Fundraising totals are down at the nation’s largest autism advocacy group, according to newly released financial data.
Thousands of people with disabilities have been forced to wait months and even years for community-based services because more than $1 billion went unspent, a federal lawsuit alleges.
A new set of state-specific guides are on their way to help parents and caregivers tasked with managing money on behalf of those with disabilities.
This year alone, researchers estimate that the cost of caring for Americans with autism is $268 billion and the price tag is only going up.
Even in a state with some of the best disability services, parents and providers are worried about what the future holds for a growing number of adults with developmental disabilities.
Six months after a federal law paved the way for tax-free savings accounts for people with disabilities, officials are providing details on how they expect the new program to operate.
With a first-of-its-kind effort, federal officials are looking to provide hands-on assistance to help people with disabilities become more financially independent.
The number of businesses devoted to serving the needs of people with disabilities is up dramatically and so are industry revenues, according to figures from the U.S. Census Bureau.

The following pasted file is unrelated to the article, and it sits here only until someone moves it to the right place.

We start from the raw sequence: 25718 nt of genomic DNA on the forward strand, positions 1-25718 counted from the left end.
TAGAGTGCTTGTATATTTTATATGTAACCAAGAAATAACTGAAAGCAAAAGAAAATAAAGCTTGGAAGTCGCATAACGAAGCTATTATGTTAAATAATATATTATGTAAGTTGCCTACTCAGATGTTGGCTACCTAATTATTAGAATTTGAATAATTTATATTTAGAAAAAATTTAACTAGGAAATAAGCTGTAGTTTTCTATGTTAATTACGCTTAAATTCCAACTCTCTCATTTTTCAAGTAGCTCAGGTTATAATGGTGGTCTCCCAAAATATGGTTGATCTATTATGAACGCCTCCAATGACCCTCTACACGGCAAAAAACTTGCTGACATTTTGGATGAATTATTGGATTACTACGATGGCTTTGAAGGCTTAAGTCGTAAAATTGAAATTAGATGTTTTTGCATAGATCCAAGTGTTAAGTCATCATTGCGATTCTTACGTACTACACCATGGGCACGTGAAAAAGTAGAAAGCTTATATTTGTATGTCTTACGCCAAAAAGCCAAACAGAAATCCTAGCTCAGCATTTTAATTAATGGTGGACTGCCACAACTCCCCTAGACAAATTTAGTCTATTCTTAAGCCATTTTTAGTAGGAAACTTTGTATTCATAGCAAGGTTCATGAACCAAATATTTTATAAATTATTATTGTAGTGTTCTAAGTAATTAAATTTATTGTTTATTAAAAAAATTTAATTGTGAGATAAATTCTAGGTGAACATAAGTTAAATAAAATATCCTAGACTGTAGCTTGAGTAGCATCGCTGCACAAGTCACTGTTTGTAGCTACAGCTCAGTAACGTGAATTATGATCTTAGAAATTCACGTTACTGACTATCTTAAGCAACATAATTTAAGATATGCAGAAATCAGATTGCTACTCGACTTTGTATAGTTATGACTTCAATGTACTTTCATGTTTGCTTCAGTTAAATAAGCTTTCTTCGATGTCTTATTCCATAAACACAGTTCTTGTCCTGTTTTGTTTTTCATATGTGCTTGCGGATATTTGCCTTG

Three months after federal law established a new way for people with disabilities to save without jeopardizing their government benefits, the legislative hurdles are over in one state.
A federal program designed to aid people with disabilities doled out billions of dollars in improper payments last year alone, government investigators say.
Just months after federal lawmakers created a way for people with disabilities to save without risking their government benefits, most states are working to make the new accounts available.
More than a month after enacting a law allowing people with disabilities a new way to save money, the White House is celebrating what’s being hailed as landmark legislation.
Lawmakers in Congress are renewing efforts to ensure that the federal government lives up to its promise to fully fund special education.
In a case brought by developmental disability service providers, the U.S. Supreme Court is weighing what recourse such agencies have if they believe Medicaid is paying them too little.
Workers with disabilities earn 37 percent less than their typically-developing peers, on average, even in cases where they have similar levels of education, a new analysis finds.